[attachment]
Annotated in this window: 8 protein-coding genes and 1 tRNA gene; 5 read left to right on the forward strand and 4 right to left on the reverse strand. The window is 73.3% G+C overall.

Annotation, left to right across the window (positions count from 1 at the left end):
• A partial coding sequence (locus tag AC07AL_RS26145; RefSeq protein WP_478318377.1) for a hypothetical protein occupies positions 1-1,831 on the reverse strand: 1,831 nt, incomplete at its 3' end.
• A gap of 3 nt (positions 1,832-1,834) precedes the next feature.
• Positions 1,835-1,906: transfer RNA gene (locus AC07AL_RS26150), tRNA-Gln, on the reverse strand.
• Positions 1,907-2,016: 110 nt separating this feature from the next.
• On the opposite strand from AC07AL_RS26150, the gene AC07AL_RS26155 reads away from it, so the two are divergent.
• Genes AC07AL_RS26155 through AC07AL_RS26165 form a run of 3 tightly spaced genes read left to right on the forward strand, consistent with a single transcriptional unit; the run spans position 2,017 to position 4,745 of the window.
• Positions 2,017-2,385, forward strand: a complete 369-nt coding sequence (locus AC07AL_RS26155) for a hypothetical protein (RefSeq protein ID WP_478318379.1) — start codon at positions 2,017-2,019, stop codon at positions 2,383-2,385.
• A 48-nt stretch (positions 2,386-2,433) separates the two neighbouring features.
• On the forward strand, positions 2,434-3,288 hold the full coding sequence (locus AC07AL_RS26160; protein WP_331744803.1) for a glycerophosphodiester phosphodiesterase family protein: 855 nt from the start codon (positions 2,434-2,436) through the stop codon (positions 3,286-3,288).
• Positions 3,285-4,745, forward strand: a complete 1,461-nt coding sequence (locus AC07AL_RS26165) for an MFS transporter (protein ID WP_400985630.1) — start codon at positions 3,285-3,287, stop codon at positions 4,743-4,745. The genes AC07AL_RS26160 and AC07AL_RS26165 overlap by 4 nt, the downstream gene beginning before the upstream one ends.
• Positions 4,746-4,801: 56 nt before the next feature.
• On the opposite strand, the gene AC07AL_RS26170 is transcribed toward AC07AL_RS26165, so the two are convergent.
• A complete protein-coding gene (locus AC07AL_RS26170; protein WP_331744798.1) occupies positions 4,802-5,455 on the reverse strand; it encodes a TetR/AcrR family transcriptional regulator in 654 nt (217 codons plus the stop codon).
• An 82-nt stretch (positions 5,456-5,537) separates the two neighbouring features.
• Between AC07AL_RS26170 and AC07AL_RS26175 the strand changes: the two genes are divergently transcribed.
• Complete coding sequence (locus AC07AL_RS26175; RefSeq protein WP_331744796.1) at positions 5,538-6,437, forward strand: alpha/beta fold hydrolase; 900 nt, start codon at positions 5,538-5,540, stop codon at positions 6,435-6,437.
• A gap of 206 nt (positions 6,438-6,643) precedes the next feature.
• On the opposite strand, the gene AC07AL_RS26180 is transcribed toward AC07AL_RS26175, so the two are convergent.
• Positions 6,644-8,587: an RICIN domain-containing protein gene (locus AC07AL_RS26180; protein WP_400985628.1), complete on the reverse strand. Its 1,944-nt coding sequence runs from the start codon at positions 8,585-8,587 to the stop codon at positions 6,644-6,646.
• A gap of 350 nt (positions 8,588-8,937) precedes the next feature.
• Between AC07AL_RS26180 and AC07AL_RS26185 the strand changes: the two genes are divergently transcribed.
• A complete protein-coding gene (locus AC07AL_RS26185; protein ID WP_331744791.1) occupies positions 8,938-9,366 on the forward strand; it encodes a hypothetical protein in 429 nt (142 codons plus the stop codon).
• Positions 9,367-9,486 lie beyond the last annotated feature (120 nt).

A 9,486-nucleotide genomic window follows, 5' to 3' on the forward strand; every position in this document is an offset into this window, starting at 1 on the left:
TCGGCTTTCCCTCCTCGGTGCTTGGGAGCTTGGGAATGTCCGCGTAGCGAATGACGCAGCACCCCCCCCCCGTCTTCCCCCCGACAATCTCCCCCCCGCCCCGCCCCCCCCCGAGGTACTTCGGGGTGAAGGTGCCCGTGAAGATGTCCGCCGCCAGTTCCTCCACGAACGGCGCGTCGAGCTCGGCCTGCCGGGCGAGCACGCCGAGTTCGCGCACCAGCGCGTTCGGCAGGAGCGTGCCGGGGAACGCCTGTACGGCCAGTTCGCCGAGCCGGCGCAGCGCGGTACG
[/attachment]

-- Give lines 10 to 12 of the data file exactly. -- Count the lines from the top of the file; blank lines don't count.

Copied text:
• A 48-nt stretch (positions 2,386-2,433) separates the two neighbouring features.
• On the forward strand, positions 2,434-3,288 hold the full coding sequence (locus AC07AL_RS26160; protein WP_331744803.1) for a glycerophosphodiester phosphodiesterase family protein: 855 nt from the start codon (positions 2,434-2,436) through the stop codon (positions 3,286-3,288).
• Positions 3,285-4,745, forward strand: a complete 1,461-nt coding sequence (locus AC07AL_RS26165) for an MFS transporter (protein ID WP_400985630.1) — start codon at positions 3,285-3,287, stop codon at positions 4,743-4,745. The genes AC07AL_RS26160 and AC07AL_RS26165 overlap by 4 nt, the downstream gene beginning before the upstream one ends.